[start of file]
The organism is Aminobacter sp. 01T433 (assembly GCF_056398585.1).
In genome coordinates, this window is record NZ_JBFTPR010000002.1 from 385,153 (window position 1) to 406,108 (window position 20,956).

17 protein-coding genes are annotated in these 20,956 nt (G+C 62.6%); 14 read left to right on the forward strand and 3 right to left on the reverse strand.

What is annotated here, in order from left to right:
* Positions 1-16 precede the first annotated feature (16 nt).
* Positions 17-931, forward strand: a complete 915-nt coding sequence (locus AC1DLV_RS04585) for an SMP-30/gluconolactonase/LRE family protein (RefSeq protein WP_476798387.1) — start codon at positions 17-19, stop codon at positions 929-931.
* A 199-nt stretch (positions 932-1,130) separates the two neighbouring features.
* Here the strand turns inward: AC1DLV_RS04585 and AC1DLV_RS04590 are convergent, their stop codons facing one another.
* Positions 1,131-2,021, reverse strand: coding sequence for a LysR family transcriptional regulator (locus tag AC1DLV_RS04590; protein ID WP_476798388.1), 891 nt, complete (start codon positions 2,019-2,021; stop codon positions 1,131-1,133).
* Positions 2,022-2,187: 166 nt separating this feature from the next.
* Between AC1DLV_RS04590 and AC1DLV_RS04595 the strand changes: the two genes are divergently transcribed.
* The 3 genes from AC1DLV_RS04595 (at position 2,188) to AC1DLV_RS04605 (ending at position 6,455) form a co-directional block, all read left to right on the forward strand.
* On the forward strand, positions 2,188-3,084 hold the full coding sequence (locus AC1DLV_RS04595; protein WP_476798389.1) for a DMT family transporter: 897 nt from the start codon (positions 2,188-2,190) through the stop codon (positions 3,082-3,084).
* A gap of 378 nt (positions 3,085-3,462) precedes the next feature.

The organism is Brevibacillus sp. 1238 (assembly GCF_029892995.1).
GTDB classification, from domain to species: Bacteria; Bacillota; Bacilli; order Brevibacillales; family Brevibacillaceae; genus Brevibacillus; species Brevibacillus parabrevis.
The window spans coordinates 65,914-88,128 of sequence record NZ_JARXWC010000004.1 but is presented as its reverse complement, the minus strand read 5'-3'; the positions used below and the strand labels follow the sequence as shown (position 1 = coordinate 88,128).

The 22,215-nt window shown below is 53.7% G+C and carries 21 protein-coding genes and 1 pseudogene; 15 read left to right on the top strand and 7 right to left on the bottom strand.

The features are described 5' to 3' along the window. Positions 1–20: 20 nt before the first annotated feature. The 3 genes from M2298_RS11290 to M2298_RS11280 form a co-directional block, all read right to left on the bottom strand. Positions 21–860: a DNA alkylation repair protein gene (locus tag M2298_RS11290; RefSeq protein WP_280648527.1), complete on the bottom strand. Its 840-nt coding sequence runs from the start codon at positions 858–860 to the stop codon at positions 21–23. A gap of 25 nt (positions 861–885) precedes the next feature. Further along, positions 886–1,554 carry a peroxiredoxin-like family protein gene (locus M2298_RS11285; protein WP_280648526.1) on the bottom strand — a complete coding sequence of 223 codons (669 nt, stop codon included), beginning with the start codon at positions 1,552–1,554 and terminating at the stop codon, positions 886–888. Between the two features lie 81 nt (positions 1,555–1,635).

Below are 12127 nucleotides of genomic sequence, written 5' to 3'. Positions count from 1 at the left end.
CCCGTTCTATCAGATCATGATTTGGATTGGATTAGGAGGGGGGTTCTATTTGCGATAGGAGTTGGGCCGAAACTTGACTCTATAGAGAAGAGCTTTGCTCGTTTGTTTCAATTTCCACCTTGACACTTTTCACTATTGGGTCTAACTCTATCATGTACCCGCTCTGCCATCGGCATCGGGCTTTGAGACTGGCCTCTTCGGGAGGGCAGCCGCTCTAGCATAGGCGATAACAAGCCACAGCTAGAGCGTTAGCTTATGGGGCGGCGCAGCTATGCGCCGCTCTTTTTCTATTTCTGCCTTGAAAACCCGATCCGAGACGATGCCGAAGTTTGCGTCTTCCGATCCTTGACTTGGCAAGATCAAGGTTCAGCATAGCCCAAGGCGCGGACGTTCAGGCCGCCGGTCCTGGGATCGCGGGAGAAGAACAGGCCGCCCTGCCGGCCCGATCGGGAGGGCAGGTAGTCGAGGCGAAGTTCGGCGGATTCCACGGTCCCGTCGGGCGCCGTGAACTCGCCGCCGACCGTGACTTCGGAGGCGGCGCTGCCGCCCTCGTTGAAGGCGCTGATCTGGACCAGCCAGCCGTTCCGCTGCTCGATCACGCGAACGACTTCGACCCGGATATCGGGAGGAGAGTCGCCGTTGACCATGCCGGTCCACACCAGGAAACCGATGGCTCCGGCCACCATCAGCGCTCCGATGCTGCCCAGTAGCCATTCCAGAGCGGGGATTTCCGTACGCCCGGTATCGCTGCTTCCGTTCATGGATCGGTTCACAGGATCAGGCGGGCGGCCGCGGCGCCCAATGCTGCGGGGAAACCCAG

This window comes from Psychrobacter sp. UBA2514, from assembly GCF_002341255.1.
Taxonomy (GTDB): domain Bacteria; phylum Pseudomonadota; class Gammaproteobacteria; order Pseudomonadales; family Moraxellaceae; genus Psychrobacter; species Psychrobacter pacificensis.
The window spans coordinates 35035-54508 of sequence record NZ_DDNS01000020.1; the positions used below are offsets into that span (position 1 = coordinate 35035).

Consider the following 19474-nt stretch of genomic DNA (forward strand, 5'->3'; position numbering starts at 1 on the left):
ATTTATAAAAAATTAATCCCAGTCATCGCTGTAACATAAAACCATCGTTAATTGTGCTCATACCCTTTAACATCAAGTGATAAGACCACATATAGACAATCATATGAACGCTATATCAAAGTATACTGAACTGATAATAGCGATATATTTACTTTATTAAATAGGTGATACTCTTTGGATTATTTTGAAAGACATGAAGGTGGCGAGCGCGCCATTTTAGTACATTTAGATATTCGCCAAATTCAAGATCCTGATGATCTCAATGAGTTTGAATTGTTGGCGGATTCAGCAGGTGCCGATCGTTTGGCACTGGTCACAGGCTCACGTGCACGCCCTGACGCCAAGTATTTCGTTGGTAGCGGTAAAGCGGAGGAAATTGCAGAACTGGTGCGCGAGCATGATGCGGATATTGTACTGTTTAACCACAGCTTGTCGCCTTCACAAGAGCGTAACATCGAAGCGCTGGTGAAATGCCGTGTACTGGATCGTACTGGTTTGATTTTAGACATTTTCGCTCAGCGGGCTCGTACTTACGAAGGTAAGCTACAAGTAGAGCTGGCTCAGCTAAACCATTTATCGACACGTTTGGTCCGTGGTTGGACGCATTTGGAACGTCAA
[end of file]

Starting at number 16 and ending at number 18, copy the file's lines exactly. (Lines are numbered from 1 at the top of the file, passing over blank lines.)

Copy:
GTDB classification, from domain to species: Bacteria; Bacillota; Bacilli; order Brevibacillales; family Brevibacillaceae; genus Brevibacillus; species Brevibacillus parabrevis.
The window spans coordinates 65,914-88,128 of sequence record NZ_JARXWC010000004.1 but is presented as its reverse complement, the minus strand read 5'-3'; the positions used below and the strand labels follow the sequence as shown (position 1 = coordinate 88,128).

The 22,215-nt window shown below is 53.7% G+C and carries 21 protein-coding genes and 1 pseudogene; 15 read left to right on the top strand and 7 right to left on the bottom strand.